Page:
Through the play's time-shifting structure, which interweaves the women's awkward courtship with scenes set in a hospital some time in the future, we know that Callie and Sara will become lovers, and that this development will inspire a violent attack that leaves Sara comatose, her very life in jeopardy. Though the aura of inevitability is sad and strong, the flashbacks as written are sometimes disorienting, and comprehension isn't eased by the Cows' perfunctory scene changes. As a group, they're far better at imparting the sense of place that is Son's greatest accomplishment. Not only do characters refer to actual New York establishments by name, but words and performances alike perfectly convey the essential wisdom that the Big Apple is a city of people trying desperately to act like New Yorkers. Listen to Callie's repeated professions of how much she "hates" the place — any resident worth his or her salt has to make them — and then contrast them to Son's subtle suggestion that, of the pair, the fearless Sara might actually be the "real" Manhattanite in her willingness to confront obstacles head-on. Perhaps Callie is merely a timid spectator with more years on the job?
While the production may be philosophically fixed in New York, stylistically it's all over the map. Director Thomas Oullette allows some supporting turns that work against themselves and each other: Even the immensely talented Don Fowler remains a cipher as an interrogating cop whose brusqueness in attempting to solve the hate crime could denote either insensitivity or hard-nosed professionalism. I gave up trying to guess, just in time to be totally thrown by the appearance of Christine Robison, whose gift for character comedy appeared directly at odds with the pivotal role of an inscrutable eyewitness. In the small role of Sara's ex, Chris Holz at first came on strong as a figure of hurt disillusionment but was stymied by the aforementioned reading-aloud scene; sharing the stage with a vegetable is a form of monologue not many performers can pull off.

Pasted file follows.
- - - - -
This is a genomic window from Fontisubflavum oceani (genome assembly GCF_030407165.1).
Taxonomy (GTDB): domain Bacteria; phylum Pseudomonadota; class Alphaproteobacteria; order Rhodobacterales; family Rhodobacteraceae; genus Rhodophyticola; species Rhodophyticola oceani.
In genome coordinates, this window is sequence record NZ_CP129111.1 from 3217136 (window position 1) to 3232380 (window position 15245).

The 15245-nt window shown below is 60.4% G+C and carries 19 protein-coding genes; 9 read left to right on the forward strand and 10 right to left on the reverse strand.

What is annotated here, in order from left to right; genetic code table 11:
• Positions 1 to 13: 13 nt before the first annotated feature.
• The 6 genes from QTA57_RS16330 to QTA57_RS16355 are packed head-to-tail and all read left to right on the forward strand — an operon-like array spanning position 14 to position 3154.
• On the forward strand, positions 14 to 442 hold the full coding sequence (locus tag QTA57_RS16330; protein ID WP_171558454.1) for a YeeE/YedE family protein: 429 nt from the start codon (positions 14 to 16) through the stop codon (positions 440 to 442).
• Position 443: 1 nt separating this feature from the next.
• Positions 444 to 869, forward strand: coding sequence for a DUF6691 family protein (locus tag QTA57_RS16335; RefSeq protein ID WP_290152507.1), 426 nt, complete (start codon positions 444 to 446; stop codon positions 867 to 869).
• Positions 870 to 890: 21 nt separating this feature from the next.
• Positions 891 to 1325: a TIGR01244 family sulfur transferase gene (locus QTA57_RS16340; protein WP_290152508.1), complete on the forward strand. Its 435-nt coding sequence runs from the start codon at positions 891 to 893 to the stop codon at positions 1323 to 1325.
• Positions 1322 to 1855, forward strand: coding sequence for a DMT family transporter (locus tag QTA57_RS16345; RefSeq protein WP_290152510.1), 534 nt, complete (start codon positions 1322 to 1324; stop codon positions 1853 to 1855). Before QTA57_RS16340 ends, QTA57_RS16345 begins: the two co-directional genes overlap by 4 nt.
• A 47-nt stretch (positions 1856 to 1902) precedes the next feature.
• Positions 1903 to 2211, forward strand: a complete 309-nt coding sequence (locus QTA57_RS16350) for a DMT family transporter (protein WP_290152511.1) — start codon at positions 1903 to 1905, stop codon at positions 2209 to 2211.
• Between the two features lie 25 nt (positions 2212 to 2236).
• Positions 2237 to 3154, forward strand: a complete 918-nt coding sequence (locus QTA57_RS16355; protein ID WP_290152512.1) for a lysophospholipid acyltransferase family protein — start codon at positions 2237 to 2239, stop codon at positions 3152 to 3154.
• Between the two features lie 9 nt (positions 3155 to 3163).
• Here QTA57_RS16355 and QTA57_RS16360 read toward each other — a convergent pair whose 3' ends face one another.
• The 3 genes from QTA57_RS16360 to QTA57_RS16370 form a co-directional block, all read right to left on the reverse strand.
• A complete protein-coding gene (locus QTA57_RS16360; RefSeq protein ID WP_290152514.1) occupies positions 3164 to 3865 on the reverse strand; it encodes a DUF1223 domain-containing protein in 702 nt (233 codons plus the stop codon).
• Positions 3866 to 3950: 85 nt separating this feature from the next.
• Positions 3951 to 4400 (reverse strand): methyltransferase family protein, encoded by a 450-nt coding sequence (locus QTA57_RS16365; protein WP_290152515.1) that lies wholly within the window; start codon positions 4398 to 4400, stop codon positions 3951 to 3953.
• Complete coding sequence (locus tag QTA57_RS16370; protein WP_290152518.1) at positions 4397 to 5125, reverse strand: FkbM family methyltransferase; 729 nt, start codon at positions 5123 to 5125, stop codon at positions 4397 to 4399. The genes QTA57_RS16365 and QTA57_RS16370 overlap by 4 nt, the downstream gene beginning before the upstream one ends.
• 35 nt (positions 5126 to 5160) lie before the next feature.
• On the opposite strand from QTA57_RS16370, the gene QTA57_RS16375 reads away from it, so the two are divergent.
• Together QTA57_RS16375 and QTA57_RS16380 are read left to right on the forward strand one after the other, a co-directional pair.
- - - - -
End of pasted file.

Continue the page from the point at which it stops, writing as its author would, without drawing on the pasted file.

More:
Even the interplay between the two unquestionably talented lead actresses leaves a bit to be desired. Leonardi played the Sara role in an earlier production (at Rollins College), and her assumption of the opposite part isn't entirely smooth. She has Callie's irony-soaked defensiveness down pat — slight shades of her haughty Evelyn in Neil LaBute's The Shape of Things a few Cow seasons back — but the eventual and genuine melting of the character's heart is harder to limn. At least the production is something of a landmark for Jones, a young up-and-comer who is shown off to far better effect than she was in her last gig: playing a stoner in the recent Fringe Festival sketch Misleading Perceptions. Here, she uses her comforting cadences and guileless demeanor to make Sara an emotionally accessible agent of change. It's a portrayal that could easily descend into cloying Pollyanna-isms, but that never happens.
The characterization typifies everything good the play has to say about fear and its consequences. Son's heavily foreshadowed narrative leads toward a replay of the much-discussed bashing, and it's uncertain to the last minute if the playwright is going to close on the attack itself or the equally momentous occurrence that is the ladies' first kiss. The choice she makes helps Stop Kiss advance a credo that's well-known to anybody who ever took a significant risk: "What are they going to do, kill me?" The answer Son chooses to submit — "Maybe, but not today" — is the most optimistic one a world-wise theatergoer has any right to expect.